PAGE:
Kaspersky Lab has defended its handling of a controversial experiment criticised by some as a marketing exercise of questionable technical value.
The Russian anti-virus firm created 20 innocent executable files, adding fake malware detections for ten of the sample, before uploading the files to online online malware scanning service VirusTotal. VirusTotal routinely distributes samples of suspect files submitted to the service, which provides a useful tool for security pros to identify malware strains, to other vendors.
Ten days later, Kaspersky reports, 14 other vendors had added detection for the files it had deliberately (and falsely) labelled as malign.
Some representatives of security vendors, certainly those we spoke to at an event in Madrid last week, accused Kaspersky of attempting the suggest other vendors were copying its malware detections without applying anything like rigorous checks, in at least some cases. Kaspersky unveiled its findings to journalists attending its Moscow Labs rather than at a security conference or through peer review, further stoking negative sentiment about the experiment.
VirusTotal, which is run by Spanish penetration testing firm Hispasec Sistemas, accused Kaspersky of misusing its services. Kaspersky's actions particularly irked VirusTotal because in the past it was accused of running a service that was misused by virus writers in order to test if their creations would escape detection.
Magnus Kalkuhl, the senior virus analyst at Kaspersky who ran the test, said such criticisms were misplaced: "The goal was not to show any problems with VirusTotal or AV [anti-virus] vendors, but to show that AV vendors detecting a sample does not automatically guarantee that it's really malware - simply because false positives can happen, and they duplicate quickly," Kalkuhl told El Reg.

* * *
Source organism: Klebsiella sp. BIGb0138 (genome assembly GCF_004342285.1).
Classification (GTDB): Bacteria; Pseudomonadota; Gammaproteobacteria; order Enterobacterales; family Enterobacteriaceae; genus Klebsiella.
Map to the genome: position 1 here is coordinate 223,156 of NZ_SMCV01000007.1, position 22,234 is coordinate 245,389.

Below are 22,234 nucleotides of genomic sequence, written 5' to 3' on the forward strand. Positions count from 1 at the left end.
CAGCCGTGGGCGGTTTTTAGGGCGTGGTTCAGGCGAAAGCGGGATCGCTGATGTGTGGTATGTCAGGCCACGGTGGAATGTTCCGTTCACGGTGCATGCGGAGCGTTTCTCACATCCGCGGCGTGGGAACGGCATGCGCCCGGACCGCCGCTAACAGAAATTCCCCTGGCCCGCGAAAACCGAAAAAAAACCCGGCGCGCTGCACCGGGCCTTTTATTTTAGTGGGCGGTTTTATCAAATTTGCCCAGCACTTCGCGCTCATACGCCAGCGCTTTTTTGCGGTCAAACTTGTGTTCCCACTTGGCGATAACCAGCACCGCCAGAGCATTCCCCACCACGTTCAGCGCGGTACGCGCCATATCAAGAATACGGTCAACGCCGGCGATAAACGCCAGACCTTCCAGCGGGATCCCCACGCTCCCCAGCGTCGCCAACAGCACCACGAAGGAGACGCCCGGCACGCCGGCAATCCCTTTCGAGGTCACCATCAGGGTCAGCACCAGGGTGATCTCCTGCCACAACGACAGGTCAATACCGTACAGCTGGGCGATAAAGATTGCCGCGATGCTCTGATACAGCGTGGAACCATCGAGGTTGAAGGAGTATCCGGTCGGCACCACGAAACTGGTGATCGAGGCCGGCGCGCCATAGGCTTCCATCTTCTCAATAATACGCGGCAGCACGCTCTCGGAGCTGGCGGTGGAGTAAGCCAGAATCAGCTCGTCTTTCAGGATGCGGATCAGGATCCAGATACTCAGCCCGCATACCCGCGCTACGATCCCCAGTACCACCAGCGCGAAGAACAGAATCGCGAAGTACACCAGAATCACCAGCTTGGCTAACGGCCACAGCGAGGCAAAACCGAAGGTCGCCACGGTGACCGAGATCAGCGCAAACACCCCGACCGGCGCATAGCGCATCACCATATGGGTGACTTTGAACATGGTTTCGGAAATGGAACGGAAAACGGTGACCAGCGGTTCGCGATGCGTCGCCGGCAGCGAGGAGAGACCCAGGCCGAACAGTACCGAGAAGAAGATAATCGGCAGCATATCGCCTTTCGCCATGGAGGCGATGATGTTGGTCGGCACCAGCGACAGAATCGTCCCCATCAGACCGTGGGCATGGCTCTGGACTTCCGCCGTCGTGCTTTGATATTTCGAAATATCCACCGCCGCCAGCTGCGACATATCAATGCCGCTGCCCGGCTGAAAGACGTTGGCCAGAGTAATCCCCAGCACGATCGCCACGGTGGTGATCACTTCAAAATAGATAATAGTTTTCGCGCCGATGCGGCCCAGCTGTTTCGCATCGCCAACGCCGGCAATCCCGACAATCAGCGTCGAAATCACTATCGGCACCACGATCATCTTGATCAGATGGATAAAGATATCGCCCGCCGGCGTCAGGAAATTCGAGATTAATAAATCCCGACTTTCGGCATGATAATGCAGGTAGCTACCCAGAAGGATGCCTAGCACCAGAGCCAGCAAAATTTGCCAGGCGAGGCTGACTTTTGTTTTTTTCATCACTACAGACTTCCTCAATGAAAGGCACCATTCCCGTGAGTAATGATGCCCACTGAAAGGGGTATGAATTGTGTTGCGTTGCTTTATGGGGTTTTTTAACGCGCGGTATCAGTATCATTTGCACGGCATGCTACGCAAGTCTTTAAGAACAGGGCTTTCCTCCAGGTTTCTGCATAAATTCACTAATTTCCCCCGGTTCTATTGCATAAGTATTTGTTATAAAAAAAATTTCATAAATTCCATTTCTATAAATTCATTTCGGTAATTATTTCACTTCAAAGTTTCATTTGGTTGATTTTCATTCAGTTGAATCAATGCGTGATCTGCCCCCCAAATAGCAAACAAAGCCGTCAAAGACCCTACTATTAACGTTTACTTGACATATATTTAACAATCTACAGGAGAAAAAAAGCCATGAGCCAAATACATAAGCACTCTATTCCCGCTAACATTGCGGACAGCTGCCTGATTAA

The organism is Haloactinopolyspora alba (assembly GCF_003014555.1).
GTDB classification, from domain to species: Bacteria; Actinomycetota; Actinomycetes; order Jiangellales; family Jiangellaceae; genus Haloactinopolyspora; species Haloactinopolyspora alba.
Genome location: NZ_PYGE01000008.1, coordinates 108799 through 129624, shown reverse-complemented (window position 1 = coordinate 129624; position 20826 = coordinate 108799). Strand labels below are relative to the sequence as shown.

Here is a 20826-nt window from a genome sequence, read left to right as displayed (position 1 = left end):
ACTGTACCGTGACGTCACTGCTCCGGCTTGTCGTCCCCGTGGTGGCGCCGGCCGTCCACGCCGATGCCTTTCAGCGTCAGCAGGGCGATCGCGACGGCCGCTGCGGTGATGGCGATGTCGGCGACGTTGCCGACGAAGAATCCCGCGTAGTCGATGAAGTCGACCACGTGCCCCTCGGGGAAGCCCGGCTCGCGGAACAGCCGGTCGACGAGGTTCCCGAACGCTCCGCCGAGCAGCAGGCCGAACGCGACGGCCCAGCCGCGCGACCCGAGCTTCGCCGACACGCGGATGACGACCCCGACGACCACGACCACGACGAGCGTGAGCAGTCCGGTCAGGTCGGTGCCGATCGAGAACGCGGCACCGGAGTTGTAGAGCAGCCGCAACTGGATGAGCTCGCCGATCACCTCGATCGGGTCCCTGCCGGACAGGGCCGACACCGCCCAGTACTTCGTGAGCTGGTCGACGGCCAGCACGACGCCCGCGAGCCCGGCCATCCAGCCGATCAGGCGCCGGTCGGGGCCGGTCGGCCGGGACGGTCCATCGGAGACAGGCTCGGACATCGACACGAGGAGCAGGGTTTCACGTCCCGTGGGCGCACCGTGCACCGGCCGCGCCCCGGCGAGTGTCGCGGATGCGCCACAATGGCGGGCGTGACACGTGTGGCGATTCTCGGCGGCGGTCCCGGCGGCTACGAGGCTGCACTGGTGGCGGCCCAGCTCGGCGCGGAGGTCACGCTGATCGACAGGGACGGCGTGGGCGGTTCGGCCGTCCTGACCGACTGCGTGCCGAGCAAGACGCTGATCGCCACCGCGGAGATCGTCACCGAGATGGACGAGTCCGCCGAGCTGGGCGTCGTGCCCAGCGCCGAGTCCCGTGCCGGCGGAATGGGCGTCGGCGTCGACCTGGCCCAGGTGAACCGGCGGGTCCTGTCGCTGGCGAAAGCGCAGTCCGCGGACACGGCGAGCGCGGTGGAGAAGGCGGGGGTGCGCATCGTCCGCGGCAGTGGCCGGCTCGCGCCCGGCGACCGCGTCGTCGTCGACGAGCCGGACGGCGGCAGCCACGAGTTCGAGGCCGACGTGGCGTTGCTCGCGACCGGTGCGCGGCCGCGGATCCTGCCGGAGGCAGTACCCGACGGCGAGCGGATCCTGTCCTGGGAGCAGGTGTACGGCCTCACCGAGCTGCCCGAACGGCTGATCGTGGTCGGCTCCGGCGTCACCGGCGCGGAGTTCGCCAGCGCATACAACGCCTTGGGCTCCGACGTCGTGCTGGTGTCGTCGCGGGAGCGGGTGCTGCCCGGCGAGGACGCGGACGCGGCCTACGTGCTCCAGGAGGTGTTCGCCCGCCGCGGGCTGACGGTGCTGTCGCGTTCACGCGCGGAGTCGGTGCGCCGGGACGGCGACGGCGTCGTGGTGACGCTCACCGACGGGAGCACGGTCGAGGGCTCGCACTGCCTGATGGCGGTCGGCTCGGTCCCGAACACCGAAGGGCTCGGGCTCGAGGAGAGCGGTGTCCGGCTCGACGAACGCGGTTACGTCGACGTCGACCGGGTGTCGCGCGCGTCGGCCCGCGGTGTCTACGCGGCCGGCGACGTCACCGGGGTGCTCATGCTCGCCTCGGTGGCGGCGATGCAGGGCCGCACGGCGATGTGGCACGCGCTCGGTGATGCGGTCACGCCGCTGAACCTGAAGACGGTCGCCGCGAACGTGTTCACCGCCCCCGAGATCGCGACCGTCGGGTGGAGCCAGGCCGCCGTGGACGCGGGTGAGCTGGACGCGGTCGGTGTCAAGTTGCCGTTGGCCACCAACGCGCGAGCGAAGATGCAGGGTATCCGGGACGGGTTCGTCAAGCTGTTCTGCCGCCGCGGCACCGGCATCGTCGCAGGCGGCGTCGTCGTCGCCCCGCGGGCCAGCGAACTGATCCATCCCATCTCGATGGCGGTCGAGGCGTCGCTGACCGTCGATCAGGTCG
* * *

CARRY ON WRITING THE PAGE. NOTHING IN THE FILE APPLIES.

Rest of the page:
Kaspersky's blog is clear that its experiment was not intended to discredit any anti-virus firms but to highlight the "negative effect of cheap static on-demand tests" and the potential pitfalls of using multiple scanners as a way to flag malware detections.
"I've received feedback from people who were just focusing on the question why other anti-virus companies would detect a clean file we uploaded. And I can only repeat as I did in the blog: This could have happened to us as well," Kalkuhl explained.
"So, if anyone might have seen this as a PR stunt, this is not what was intended," he added.
Anti-virus labs routinely deal with 50,000 malware samples a day. It's therefore inevitable that labs place some reliance on "source reputation and multi-scanning" rather than manual validation, at least as a temporary stopgap, net security firm Eset argues. It disagrees with Kaspersky's conclusion that dynamic testing will solve the problem.
Static testing only looks at whether a potentially malign sample is recognised by its signature while in dynamic testing the effectiveness of the whole chain of detection components in modern anti-virus (cloud-based, behaviour-based) in labeling malware is tested.
David Harley, director of malware intelligence at Eset, explains that using scanners instead of analysis to validate samples is a bad practice. However he criticised Kaspersky's tactics for drawing attention to the admitted problem.
"I think most of us in the industry understand and sympathise with the point about multi-scanning as a (poor) substitute for sample validation, resulting in false positives being cascaded through the AV and testing industries," Harley said. "While I can't altogether like the way it was done (even though our lab didn't fall into the trap) I'll certainly raise a cheer for Kaspersky if we can re-focus on that problem, rather than on 'who copied who' and Virus Total."
Vendors share malware samples in multiple ways so it would have been far better if a route other than VirusTotal - "good guys who get dumped on quite a lot" - had been used in the experiment, Harley added. ®